Dr. Marybeth Grant-Beuttler
Location: Harry and Diane Rinker Health Science Campus
Email: beuttler@chapman.edu

+ - NeuroCognitive-Communication Lab

Over 2 million individuals sustain a traumatic brain injury (TBI) in the US annually. The increase in public awareness of sports-related and war-related TBI has brought this epidemic to the forefront. Most of these are concussions, yet many individuals experience life-changing cognitive, communication, and psycho-social consequences that effect their ability to return to school, go to work, resume their family roles, and participate fully in their community.

Despite this increase in public awareness, there remains much to learn about how TBI impacts ones life. In the NCCL we investigate the cognitive and communication disorders that result from brain injury using quantitative and qualitative methods. It is widely accepted that memory, attention and executive functions disorders are the result of TBI, including concussion. How these cognitive disorders impact everyday life and how speech-language pathologists can best evaluate and treat these cognitive impairments is the focus of the NCCL. Based on the World Health Organization’s International Classification Framework, Dr. Kennedy and graduate students are researching three areas that impact the ability to return to home, work and college:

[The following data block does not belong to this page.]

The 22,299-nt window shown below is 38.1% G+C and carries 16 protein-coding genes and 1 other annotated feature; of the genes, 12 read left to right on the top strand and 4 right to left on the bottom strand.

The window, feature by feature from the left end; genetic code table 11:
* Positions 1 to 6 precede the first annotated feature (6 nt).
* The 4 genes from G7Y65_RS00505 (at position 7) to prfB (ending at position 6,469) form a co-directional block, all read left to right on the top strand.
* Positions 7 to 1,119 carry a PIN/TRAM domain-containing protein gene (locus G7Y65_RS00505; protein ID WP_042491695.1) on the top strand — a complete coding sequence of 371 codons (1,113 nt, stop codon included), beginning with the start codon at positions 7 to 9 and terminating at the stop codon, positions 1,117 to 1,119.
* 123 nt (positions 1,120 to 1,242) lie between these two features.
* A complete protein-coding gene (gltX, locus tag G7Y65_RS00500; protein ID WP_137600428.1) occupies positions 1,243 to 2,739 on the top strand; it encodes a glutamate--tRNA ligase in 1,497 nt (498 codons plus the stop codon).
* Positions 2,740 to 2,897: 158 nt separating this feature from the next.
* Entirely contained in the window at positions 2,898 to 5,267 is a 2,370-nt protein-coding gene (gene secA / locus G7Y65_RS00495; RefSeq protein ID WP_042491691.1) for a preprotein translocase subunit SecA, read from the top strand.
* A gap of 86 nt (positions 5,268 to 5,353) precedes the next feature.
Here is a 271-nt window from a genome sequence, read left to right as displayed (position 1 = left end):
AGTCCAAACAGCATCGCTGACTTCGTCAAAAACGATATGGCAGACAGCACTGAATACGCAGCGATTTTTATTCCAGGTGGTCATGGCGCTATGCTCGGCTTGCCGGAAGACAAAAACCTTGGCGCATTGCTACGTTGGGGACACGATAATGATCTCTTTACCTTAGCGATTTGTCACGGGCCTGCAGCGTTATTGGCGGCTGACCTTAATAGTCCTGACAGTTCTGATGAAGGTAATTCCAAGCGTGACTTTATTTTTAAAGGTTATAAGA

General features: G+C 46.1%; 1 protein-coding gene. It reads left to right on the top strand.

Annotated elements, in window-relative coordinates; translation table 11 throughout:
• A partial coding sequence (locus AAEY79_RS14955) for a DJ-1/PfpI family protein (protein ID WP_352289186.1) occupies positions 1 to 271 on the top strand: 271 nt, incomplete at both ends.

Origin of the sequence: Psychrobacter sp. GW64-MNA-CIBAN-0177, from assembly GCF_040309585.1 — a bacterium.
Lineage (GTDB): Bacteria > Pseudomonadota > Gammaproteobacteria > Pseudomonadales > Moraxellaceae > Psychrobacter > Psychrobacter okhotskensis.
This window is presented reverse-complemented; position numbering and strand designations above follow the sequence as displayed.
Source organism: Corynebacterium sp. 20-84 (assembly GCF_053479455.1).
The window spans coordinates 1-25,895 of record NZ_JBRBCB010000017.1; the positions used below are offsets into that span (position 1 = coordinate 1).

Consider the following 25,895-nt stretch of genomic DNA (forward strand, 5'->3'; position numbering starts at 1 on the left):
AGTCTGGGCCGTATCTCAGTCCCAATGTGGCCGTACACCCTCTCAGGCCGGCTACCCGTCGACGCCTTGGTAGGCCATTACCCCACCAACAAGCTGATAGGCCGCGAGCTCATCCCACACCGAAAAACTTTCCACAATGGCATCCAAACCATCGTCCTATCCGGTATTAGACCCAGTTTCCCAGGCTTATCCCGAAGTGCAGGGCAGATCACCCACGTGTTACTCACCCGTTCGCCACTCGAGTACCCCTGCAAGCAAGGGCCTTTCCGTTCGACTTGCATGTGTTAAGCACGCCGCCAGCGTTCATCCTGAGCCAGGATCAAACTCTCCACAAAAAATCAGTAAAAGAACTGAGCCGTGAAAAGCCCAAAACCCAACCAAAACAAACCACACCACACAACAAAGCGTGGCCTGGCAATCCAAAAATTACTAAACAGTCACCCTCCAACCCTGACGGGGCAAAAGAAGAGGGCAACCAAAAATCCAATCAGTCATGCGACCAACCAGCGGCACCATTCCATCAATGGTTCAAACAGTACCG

1.  The validation of the use of interviews and surveys as assessment procedures that document everyday cognitive and communication disorders associated with brain injury, including those with post-concussion syndrome;
2.  The investigation of the effectiveness of dynamic coaching, developed by Dr. Kennedy, as an approach for improving outcomes of returning to school and returning to work after injury;
3.  The translation of research evidence into best clinical practices for assessing and treating individuals with brain injury.

Dr. Mary R.T. Kennedy
Location: Harry and Diane Rinker Health Science Campus
Email: markenne@chapman.edu


+ - Neuromechanics of Human Movement Laboratory